How to track what shoppers are doing on the PDP
As is the case for most of our platform’s events, operators can hook triggered events into third-party plugins, all without touching or editing any of the core code. For instance, many of the events we list below are linked in Segment, Google Analytics, and Mixpanel. So when a shopper views the PDP of a particular product, a
Product Viewed event is triggered in Segment. And when the page’s product images load, a
Product Media Viewed event is similarly triggered.
For more details on event tracking, event hooks, and analytics integrations, read my post on Events. Or, visit our Docs.
How to take advantage of events on the PDP
All mapped actions taken on the PDP trigger an event. For instance, when a shopper clicks on a product variant, this triggers a
Variant Selected event, which checks for all media associated, eg. product photos. If the event finds any media, then that becomes the primary image in the Media Gallery. This also triggers another
Product Media Viewed event.
When a shopper clicks the Add to Cart button, we run the handleAddToCart function. This function performs client-side checks to make sure the product is available and in stock. Then, it calls the cart/addToCart method. Adding a product to the cart will trigger either the
Product Added To Cart or
Wishlist Product Added To Cart event, depending on whether or not the product is in a wishlist for the customer.
What’s Next for PDP
PDP would not be where it is today if it wasn’t for the help of our community. Here are a few features we'd love some help on. If you're interested in contributing to Reaction, these features are a great place to get started. Pull requests are encouraged!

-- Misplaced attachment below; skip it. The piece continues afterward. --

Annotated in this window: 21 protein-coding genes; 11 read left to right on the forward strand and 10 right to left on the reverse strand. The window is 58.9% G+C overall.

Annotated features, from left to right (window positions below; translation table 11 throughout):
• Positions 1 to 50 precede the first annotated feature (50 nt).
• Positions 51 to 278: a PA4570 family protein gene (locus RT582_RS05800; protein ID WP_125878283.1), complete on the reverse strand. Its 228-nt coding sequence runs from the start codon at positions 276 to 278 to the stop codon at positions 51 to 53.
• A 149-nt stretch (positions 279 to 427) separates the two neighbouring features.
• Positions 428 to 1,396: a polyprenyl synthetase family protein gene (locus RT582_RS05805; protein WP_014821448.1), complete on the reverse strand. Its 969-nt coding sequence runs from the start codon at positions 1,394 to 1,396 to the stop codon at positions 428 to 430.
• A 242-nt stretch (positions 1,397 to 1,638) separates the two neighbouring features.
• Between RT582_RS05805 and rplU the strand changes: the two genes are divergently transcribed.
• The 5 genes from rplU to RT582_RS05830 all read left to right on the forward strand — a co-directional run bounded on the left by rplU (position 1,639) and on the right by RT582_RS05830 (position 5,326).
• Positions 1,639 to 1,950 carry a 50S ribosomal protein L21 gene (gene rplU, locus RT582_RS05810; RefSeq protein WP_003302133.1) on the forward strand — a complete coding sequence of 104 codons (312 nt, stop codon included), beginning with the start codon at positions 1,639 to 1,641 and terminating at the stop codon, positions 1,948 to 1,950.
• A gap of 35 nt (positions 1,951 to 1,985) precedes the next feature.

We'd love to see someone in the community implement a Product Reviews plugin. There's an open issue #516 for this, but if you have specific ideas or needs that you'd like to see in a Product Reviews plugin, leave those ideas in that issue. We welcome any contributions.
There are lots of different ways you could go about implementing a Related Products plugin. We'd love to see a community-led plugin that implements some kind of similar or related products functionality. There's an open issue for this as well, and even if you currently don't have the time to develop or code something like this, you can always help out by adding ideas to this issue #518.
I hope this post has been helpful. It may seem a little mundane to go through information that may seem a bit obvious, but I believe that understanding the PDP from a customer’s point of view is crucial. Having this perspective help us tackle how the PDP works for shop administrators.
If you have questions or ideas about the Product Detail Page, leave a comment below, or join us on Gitter or in our Forums. You can also join our bi-weekly Community Call, where we talk about what the Reaction engineering team is currently working on and planning to work on. It’s a great opportunity to ask us any detailed questions that might come up.